Lyris Wants to Get All Marketers on the Bus
The enterprise service bus, that is. New applications added to its platform promise access to custom solutions employed by large enterprises.
Lyris favors an open cloud environment.
Lyris today announced three in a promised series of “mini applications” that will allow its users to configure custom solutions by using enterprise service bus (ESB) approaches employed by large enterprises. The additions to its platform, Lyris says, will give all marketers the flexibility to choose, configure, and swap out application components with their own alternatives, or ones provided by Lyris or other technology vendors.
“The reality is that most marketing clouds are walled gardens not based on open standards, but on proprietary API scripting standards that are expensive and difficult to maintain. You need to rely on the vendor or app developers in order to tailor solutions to your business needs,” says Lyris CMO Alex Lustberg. “Marketers need to get set up quickly and so they go with a Salesforce or an Oracle that can be used out of the box. But they end up only using 10% to 20% of its capabilities. They are forced to make a choice of the least worst system.”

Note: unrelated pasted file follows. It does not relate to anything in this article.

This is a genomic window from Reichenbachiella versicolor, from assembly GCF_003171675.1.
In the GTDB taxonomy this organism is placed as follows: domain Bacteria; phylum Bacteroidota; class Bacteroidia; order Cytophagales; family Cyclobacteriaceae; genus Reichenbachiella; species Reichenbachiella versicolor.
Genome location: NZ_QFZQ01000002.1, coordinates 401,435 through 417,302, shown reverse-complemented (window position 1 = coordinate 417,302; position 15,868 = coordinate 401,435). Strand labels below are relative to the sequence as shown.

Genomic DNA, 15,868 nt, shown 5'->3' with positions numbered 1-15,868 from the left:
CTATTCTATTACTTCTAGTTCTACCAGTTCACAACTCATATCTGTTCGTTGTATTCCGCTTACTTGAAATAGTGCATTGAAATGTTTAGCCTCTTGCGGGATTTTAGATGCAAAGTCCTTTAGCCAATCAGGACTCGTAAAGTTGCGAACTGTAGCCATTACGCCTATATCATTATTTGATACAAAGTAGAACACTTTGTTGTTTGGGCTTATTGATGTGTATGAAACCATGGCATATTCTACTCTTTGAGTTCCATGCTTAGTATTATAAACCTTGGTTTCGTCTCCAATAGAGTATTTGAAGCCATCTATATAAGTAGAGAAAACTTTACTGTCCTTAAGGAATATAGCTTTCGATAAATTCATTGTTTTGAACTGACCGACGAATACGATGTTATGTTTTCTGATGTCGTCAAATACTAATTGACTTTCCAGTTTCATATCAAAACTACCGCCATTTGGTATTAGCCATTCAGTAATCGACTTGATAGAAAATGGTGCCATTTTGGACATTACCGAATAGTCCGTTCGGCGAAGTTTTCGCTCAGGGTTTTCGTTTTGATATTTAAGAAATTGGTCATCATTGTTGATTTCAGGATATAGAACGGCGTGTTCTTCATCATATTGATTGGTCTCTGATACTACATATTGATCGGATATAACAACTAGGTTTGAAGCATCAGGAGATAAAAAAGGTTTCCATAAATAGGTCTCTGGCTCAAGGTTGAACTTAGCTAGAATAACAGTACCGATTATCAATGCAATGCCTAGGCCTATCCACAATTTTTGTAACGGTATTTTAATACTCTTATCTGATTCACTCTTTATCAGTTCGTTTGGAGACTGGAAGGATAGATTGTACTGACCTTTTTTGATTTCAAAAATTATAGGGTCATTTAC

The three mini applications introduced by Lyris include:
- A data mapper to connect rich customer data and intelligence between Lyris and third-party cloud systems like Salesforce;
- a reputation monitor that does email scoring and enhances workflow capabilities;
- and a set of automatically generated engagement analytics that augment customer profiles with data from email interactions.
“Marketers need out-of-box solutions to get started, but when they want to do custom integration, how do they get it done?” posits Akin Arikan, Lyris's senior director of product marketing. “We didn't invent this architecture. For companies that don't have this underlying technology, our solution gives them a point-and-drag, visual way to configure new applications.”
Lustberg points out that marketers will require some minimal assistance from IT to master the system, but promises that on-staff marketing technologists are not necessary.